Group President, Group Managing Director & Editor In Chief: Dr.Shelly Ahmed

Saturday, July 15, 2017

Meet Srinivas Gokulnath, The First Indian Cyclist To Finish The Toughest Race In The World

More people have summited the Everest than completed the 3,000-mile Race Across America.

How does one cycle 3,000 miles in 12 days? Sorry, let’s rephrase the question. Rather, why does one do it?

To officially complete the Race Across America (RAAM), riders must cover a minimum of 250 miles a day. To cover that distance, one must eschew sleep – sometimes they sleep for as little as 10 minutes each day – because that is time wasted. And if you have ever had to go through a day without sleeping, you know what sleep deprivation can do to you. But add having to ride a cycle through day and night, through deserts and mountains to that and it brings us back to the same question.


There are some endeavours that are planned for fame. Some do it for money. Still more because being first is addictive. But the RAAM is above all that. You don’t take part in if you have such petty goals.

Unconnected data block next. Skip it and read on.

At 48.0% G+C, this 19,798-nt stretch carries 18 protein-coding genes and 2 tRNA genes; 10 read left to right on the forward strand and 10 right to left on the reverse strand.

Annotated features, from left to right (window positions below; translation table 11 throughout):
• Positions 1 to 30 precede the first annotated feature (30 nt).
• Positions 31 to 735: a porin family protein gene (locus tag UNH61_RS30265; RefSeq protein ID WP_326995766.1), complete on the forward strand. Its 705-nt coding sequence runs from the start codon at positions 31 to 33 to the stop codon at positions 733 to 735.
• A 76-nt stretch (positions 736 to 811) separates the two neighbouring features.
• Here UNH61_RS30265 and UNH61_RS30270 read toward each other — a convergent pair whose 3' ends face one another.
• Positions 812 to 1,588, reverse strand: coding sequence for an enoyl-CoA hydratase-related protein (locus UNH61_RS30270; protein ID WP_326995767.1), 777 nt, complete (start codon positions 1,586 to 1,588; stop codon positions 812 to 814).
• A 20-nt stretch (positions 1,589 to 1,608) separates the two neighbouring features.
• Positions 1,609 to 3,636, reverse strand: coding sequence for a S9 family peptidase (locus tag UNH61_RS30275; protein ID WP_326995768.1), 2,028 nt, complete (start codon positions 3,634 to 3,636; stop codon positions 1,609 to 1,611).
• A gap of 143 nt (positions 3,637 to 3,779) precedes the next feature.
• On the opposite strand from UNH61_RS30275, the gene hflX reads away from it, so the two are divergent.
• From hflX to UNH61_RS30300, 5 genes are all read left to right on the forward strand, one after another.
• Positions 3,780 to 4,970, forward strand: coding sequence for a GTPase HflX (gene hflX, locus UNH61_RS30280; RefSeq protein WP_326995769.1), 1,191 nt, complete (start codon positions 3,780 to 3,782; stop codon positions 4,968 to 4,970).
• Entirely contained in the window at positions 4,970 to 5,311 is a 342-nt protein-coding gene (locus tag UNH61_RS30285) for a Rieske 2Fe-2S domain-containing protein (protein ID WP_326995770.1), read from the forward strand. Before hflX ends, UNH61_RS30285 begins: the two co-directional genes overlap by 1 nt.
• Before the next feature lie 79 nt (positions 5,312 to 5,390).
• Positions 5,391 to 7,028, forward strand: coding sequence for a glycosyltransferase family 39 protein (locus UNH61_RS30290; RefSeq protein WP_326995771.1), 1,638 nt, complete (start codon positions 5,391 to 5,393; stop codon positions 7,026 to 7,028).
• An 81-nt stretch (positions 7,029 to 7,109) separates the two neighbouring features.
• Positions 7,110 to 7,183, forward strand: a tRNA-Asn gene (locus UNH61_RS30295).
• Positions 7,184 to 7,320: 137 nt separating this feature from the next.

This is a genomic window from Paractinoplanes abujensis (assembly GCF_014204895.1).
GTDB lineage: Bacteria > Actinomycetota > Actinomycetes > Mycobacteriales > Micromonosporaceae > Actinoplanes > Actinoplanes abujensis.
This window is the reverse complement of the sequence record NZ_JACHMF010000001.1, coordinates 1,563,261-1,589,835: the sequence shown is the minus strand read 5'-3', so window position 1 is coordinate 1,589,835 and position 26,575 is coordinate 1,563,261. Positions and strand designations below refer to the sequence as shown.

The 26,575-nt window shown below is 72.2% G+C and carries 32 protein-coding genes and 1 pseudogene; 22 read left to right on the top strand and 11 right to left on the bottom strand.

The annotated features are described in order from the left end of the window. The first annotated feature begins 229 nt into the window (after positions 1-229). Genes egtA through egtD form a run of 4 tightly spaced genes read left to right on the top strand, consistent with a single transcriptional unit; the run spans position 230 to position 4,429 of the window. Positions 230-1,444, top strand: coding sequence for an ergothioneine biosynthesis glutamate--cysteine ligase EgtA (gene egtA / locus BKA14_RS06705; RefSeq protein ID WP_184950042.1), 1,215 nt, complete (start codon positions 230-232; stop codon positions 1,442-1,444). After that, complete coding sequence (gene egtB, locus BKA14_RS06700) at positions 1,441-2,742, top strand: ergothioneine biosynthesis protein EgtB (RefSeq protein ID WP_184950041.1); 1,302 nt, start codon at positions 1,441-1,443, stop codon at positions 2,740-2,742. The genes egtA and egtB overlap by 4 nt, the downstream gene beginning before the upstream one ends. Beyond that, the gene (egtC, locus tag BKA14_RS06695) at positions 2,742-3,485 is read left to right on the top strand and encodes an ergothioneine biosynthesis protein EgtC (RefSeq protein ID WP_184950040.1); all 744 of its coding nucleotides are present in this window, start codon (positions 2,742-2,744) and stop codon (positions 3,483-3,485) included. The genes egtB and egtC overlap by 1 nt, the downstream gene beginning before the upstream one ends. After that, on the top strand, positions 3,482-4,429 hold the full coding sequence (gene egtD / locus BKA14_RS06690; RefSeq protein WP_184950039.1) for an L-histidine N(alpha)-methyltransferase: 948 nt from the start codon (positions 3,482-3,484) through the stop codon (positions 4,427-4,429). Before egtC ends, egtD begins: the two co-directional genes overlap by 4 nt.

For Srinivas Gokulnath, who recently became the first Indian to complete the race, the goal was a simple yet complex one: he wanted to get to know himself better.

“I have been an ultracyclist since 2009. Since then, it has been the distance, which has kept luring me in. When I did 150 kms, I thought to myself, why not 200 kms… why not 300 kms. As I kept on doing it, I found that I wanted to challenge myself to do things I hadn’t done before. Between 2009-2012, I decided that before I turn 40, I wanted to do a Leh to Kanyakumari trip and the Race Across America.

The self-exploration was getting deeper and deeper through these distances. RAAM is the pinnacle of ultracycling and I wanted to go through that to get to know myself better,” said Gokulnath, who was in Mumbai for the Girimitra Sammelan.

That the race allows you to get in touch with the real you is a given. In the Tour de France, you stop at the end of the day – you rest, you get a massage, eat a meal, sleep and then start fresh the next day. But with RAAM, you don’t. You just ride on and on. To give you some perspective, RAAM is around 30% longer than the Tour and you have roughly half the time to finish it.